GEC logoP. O. Box 2443
Brunswick, Georgia 31521
Phone: 912-466-0934
Email: gec@glynnenvironmental.org                                  Search this site:


  This free script provided by JavaScript Kit

using:  Google: Yahoo: MSN:

Home    About Us    Activities    News    Campaigns    Press Room   Donate or Join
 

Seafood Consumption Advisory for Turtle River
 
EATING FISH FROM THE TURTLE RIVER

For the latest Advisory information, click below for a PDF copy of a
FULL COLOR FLYER
on catching, preparing, and eating fish in Glynn County:          English version Spanish version

DID YOU KNOW. . . 

¨      SOME OF THE FISH FROM THE TURTLE RIVER HAVE

CHEMICALS IN THEM THAT CAN CAUSE HEALTH PROBLEMS?

¨      FISH CAUGHT IN THE TURTLE RIVER MAY CONTAIN MERCURY AND PCB's?

¨      FISH THAT CONTAIN THESE CHEMICALS DO NOT LOOK, SMELL OR TASTE DIFFERENT?

 Why is this important to me?

Eating fish with mercury or PCB's will not make you sick right away but as you eat more and more, the contaminants may build up in your body. 

Unborn babies and young children are developing and growing rapidly.  Mercury is more harmful to these groups and it is likely that PCB's are too.  Pregnant women can pass mercury and PCB's to their unborn babies and mothers can pass it to their babies through breast milk.

 Can I still eat fish?

Fish is a healthy, low-fat source of protein.  There is no way to clean or cook the fish to get rid of mercury; however, proper cleaning and cooking may reduce PCB's. 

Mercury is stored mostly in the meat of the fish and not in the fat or skin like PCB's.

You can reduce health risks from eating fish by doing these things:

R         Follow the advice of this fact sheet.

R         Eat smaller fish.

R         Eat smaller amounts of fish.

R         Eat fish from places like markets, restaurants and from lakes and rivers that do not have fish advisories.

R         Do not eat any seafood from Purvis or Gibson Creeks (between Hwy. 303 and the Pulp Mill).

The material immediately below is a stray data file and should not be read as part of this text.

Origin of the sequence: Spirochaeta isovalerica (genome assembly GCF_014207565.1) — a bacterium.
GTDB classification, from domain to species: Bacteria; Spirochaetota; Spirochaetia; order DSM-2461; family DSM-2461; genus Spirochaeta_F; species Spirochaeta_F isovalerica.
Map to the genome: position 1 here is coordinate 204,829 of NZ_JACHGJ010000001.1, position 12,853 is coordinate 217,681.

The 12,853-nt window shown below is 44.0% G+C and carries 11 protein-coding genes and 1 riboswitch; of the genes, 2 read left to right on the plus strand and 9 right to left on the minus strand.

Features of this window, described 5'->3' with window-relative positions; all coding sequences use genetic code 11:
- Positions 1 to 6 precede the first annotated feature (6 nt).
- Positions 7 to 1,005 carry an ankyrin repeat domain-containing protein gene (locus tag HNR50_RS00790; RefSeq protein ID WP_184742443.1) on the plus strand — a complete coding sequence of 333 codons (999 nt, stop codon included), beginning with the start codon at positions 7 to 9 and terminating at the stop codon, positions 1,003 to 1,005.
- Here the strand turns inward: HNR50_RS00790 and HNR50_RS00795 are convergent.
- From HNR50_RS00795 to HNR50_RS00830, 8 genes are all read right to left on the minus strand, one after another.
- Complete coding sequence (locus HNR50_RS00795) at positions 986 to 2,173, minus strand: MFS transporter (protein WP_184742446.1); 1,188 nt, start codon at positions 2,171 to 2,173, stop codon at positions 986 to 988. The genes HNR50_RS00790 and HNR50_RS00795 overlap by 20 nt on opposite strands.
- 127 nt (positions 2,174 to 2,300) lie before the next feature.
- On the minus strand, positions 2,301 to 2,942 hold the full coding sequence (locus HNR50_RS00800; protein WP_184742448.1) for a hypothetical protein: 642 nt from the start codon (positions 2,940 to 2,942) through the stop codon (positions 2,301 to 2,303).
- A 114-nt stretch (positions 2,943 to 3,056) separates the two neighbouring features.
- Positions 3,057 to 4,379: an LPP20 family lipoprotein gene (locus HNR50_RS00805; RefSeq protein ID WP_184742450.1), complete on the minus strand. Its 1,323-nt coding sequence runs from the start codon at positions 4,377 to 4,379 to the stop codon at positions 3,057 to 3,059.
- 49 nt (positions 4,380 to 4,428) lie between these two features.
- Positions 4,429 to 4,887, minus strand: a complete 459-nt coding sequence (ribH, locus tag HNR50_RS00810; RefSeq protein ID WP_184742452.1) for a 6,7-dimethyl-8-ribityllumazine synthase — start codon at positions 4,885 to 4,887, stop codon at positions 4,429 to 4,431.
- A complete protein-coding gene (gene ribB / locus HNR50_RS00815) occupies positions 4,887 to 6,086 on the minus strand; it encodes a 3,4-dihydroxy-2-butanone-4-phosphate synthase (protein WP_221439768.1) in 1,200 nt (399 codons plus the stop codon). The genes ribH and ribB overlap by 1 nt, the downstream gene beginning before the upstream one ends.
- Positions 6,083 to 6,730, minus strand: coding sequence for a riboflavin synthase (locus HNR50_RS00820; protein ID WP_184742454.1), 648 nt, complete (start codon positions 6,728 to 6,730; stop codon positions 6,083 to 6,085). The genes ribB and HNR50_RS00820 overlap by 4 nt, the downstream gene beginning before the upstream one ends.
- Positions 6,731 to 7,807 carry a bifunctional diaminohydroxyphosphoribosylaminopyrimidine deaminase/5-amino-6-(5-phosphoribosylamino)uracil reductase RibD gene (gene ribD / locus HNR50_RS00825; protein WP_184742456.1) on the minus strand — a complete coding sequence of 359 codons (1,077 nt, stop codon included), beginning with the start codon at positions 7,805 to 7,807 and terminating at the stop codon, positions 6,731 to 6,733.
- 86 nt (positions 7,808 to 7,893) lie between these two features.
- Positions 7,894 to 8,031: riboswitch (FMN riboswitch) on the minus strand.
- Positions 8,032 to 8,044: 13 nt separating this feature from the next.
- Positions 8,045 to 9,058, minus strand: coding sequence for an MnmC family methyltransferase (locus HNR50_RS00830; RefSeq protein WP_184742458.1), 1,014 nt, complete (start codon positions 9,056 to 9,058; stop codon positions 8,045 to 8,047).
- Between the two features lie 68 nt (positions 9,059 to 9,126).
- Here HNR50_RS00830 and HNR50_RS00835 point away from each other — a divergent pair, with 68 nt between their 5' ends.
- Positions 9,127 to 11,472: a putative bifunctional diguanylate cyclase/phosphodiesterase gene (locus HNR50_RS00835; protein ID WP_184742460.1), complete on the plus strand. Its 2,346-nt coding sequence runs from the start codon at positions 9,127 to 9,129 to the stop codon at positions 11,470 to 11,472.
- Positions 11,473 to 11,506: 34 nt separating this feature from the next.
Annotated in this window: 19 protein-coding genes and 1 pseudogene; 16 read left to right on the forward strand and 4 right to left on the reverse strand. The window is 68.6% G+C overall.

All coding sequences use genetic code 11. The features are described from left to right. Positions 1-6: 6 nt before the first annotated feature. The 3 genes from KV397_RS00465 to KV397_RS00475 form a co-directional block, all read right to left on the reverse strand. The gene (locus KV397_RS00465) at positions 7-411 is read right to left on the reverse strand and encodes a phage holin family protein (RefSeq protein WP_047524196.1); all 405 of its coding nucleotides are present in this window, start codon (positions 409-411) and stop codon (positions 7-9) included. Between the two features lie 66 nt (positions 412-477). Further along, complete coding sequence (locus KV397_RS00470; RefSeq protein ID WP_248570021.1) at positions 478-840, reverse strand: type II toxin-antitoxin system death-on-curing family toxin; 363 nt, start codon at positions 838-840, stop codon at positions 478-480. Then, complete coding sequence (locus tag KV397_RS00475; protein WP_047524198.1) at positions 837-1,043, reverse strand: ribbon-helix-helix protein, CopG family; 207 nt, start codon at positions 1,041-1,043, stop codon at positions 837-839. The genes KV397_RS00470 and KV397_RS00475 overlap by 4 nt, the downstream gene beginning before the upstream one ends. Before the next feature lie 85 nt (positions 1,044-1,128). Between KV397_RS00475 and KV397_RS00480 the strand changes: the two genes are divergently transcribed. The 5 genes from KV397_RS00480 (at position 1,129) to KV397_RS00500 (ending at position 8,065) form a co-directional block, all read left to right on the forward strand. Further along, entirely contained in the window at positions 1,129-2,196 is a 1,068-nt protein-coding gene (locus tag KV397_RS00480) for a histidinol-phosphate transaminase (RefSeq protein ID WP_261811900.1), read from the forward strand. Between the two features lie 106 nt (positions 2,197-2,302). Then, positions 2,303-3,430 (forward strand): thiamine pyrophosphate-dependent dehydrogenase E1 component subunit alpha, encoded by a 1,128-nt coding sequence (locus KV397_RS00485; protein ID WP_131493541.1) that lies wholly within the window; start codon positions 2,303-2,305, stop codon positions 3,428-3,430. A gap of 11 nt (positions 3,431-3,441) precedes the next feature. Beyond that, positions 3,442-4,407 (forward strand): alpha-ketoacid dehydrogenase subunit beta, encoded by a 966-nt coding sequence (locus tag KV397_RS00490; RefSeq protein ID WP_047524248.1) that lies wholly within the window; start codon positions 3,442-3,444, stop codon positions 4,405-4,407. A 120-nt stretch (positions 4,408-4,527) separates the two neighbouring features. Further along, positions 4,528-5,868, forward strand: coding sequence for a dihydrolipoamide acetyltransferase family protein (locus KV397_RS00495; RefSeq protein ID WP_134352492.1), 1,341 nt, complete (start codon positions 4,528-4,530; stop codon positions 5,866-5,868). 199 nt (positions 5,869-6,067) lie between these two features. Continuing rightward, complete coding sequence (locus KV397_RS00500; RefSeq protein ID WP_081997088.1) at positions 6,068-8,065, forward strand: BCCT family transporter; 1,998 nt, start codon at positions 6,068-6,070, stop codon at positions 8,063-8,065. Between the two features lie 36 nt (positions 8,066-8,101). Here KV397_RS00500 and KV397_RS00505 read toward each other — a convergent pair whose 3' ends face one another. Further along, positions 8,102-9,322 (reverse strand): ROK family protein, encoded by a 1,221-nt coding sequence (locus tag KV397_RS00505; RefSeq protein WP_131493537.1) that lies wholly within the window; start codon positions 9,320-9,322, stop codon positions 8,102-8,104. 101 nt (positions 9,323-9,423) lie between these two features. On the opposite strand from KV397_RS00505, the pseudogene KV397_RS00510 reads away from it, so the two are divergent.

Text Box: Remember…
¨      Mercury is more harmful to babies and children.
¨      Pregnant women and women with young children should call for more information before eating fish.
¨      Most people can still eat up to one meal a week of flounder.

 

 

 

 

 

 How much fish can I eat?

There are no restrictions on the amount of shrimp people can eat from the Turtle River.  Most people should not eat more than 1 meal per week of flounder.  Black drum, red drum, spotted sea trout, croaker, and blue crab should not be eaten more than 1 meal per month.  Unborn babies, infants and children can be more easily harmed by mercury.  If you are pregnant, planning a pregnancy, breast-feeding or have young children, for added protection, you may limit the amount of fish you eat from the Turtle River to a greater extent than these recommendations. 

Will eating fish affect my health?

If large amounts of mercury or PCB's get into your body, they may cause health problems.

 Mercury collects in fish meat and may build up in people who eat fish.  It is harmful to the kidneys and nervous system (brain, spinal cord, and nerves).  In most cases, health effects from mercury in adults go away as the body gets rid of it.

PCB's collect in the fat of fish tissue and in fatty fish such as carp and catfish.  It can cause developmental problems in children whose mothers were exposed to PCB's before becoming pregnant.  PCB's can also cause changes in human blood, liver and immune functions of adults.

Text Box: ¨      EAT SMALLER MEALS WHEN YOU EAT BIG FISH AND EAT THEM MORE OFTEN.
¨      CLEAN AND COOK YOUR FISH PROPERLY.
¨      REMOVE THE SKIN FROM FILLETS OR STEAKS.
¨      TRIM OFF FATTY AREAS.
¨      COOK FISH SO THAT FAT DRIPS AWAY

 

 

 

 

 

 

 

Is catching and releasing OK?

People who want to continue to enjoy fishing, but also want to avoid any risks from eating fish containing the chemicals, should consider catching and releasing.  Catching and releasing is a good way to preserve your local fishery.

People who want to continue to enjoy fishing, but also want to avoid any risks from eating fish containing the chemicals, should consider catching and releasing.  Catching and releasing is a good way to preserve your local fishery.

 Text Box: General Guidelines:
¨      Keep smaller fish for eating.  Larger, older fish may be more contaminated than younger, smaller fish.
¨      You can minimize your health risk by eating smaller fish that are within legal size limits and releasing the larger fish to be caught again.
¨      Vary the kinds of fish you eat.  Contaminants build up in large predators and bottom-feeding fish, like sea trout and red drum, more rapidly than other species.

 

 

 

 

 

 

 

How can I get more information?

If you have questions or need more information, please call:

Glynn Environmental Coalition
P. O. Box 2443
Brunswick, GA 31521
(912) 466-0934

Environmental Protection Division
205 Butler Street, S.E., Suite 1152
Atlanta, GA 30334
(404) 656-4713

Hazardous Waste Program
Glynn County Health Department
1803 Gloucester St., Rm. 217
Brunswick, GA 31520
(912) 264-3931
 

Coastal Resources Division
Marine Fisheries Section
One Conservation Way
Brunswick, GA 31520
(912) 264-7218

See more about our
SEAFOOD SAFE CONSUMPTION CAMPAIGN

  

Contact Us        Links        Join Now